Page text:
McHenry County Board again proposes Pride Month proclamation, but language prompts criticism

McHenry County raised the gay pride flag June 16 at its administrative building in Woodstock after the McHenry County Board proclaimed June as LGBTQIA Pride Month, it announced on Facebook that day.

June could once again be declared LGBTQ Pride Month in McHenry County. The McHenry County Board has a Pride Month proclamation on its agenda for its Tuesday meeting, although its language has sparked some criticism.

In recent years, the Pride Month declaration has been controversial at the County Board. Last year, the County Board passed a policy that would require two-thirds approval to fly a Pride flag at the county building.

The Pride Month proclamation was read in May last year, ahead of Pride celebrations in June. Board member Terri Greeno, R-Crystal Lake, had left her seat when the proclamation was read. She later said she felt the proclamation was not “the business of the board,” a sentiment she repeated at a County Board meeting Thursday.

County Board member Lou Ness, D-Woodstock, who wrote last year’s proclamation, said she wouldn’t submit one this year.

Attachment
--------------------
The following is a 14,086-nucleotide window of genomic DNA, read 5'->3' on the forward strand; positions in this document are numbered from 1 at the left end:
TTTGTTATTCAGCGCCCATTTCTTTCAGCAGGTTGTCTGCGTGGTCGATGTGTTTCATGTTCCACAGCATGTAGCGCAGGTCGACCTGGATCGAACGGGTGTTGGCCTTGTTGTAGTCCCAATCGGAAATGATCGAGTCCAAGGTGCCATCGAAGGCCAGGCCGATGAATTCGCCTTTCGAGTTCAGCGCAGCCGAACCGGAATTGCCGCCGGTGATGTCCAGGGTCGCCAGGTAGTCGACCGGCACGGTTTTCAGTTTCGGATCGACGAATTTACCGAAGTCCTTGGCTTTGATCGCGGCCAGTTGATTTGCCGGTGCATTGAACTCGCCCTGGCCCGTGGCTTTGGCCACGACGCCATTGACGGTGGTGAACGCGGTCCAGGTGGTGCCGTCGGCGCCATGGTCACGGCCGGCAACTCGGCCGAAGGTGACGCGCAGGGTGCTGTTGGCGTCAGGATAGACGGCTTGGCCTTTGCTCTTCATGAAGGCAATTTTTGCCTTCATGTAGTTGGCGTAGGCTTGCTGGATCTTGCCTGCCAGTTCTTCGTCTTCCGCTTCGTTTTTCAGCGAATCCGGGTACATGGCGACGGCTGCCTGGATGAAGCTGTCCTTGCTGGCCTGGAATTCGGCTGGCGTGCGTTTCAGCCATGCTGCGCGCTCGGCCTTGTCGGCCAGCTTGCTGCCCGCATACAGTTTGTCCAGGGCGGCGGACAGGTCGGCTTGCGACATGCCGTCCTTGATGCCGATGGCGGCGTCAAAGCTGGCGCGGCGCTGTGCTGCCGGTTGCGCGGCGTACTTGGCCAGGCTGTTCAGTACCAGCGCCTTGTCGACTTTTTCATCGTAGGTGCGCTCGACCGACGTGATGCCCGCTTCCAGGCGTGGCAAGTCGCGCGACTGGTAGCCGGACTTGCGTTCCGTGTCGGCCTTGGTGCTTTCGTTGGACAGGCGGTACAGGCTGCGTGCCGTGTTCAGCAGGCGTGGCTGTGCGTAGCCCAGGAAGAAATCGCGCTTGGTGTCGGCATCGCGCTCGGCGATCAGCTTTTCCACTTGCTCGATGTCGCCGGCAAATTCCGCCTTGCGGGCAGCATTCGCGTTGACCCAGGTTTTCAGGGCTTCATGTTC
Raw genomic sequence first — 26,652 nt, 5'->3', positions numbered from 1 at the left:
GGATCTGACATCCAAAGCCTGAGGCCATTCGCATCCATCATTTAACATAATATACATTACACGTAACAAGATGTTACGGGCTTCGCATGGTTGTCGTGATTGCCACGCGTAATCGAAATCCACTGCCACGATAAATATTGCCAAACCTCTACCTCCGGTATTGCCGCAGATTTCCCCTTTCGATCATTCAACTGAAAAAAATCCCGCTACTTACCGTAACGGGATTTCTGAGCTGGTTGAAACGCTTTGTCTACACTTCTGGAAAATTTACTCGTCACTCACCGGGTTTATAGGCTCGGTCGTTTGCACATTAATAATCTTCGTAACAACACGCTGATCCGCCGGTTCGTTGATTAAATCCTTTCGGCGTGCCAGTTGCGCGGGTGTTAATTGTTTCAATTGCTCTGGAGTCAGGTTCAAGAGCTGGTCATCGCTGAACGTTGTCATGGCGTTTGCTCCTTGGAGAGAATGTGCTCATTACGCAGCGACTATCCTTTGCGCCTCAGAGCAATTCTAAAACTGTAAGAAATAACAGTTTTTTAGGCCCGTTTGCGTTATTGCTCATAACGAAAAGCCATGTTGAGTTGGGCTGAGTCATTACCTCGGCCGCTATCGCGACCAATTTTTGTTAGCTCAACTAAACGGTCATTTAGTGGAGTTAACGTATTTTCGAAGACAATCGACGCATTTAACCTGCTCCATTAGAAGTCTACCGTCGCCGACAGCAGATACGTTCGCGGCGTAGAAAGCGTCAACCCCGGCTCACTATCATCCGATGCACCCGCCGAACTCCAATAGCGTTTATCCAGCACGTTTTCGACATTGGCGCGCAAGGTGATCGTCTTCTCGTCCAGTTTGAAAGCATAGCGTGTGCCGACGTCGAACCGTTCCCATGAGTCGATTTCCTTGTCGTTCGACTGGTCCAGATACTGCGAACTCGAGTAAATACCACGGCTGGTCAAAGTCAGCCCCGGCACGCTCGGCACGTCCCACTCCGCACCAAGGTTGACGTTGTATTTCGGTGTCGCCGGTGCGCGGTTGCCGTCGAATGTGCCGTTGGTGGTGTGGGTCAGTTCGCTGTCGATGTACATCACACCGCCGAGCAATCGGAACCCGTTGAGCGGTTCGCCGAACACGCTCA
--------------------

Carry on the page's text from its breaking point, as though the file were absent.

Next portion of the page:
County Board member Kelli Wegener, D-Crystal Lake, /who is running against Republican incumbent Mike Buehler for County Board chair in November, said Thursday she wrote the proclamation, and she said she took Ness’ proclamation and condensed it. Wegener told the Northwest Herald it has the “same intent and meaning” as last year’s.

This year’s Pride Month proclamation in its current state touches on discrimination in housing and healthcare that LGBTQ community members face.

Greeno said she thought that with such language, “we are indicting the residents and the constituents of McHenry County.” She added she has been working in the employment industry for more than 20 years and hasn’t witnessed any employers discriminating against people.

Board member Theresa Meshes, D-Fox River Grove, said she supported the proclamation.

“Just [because] we don’t see it doesn’t mean it’s not happening,” Meshes said, referring to discrimination. “I hear stories weekly of people in our county, mostly teenagers, who are afraid to be their true selves.”

One of the county’s strategic plan goals is to “encourage diversity and welcomeness.” In a January strategic plan update, county officials mentioned proclamations like Pride Month and Women’s History Month. This year’s women’s history month proclamation contained a diversity, equity and inclusion reference that was ultimately removed from the final version.

Although the county is trying to encourage welcomeness, Meshes said, “there are certainly people in this county who don’t feel welcome, who feel they need to hide themselves, who are still concerned about their safety here.”

The proclamation came days after Woodstock hosted its annual Pride parade and festival, while an inaugural Pride event also took place in Crystal Lake this month.

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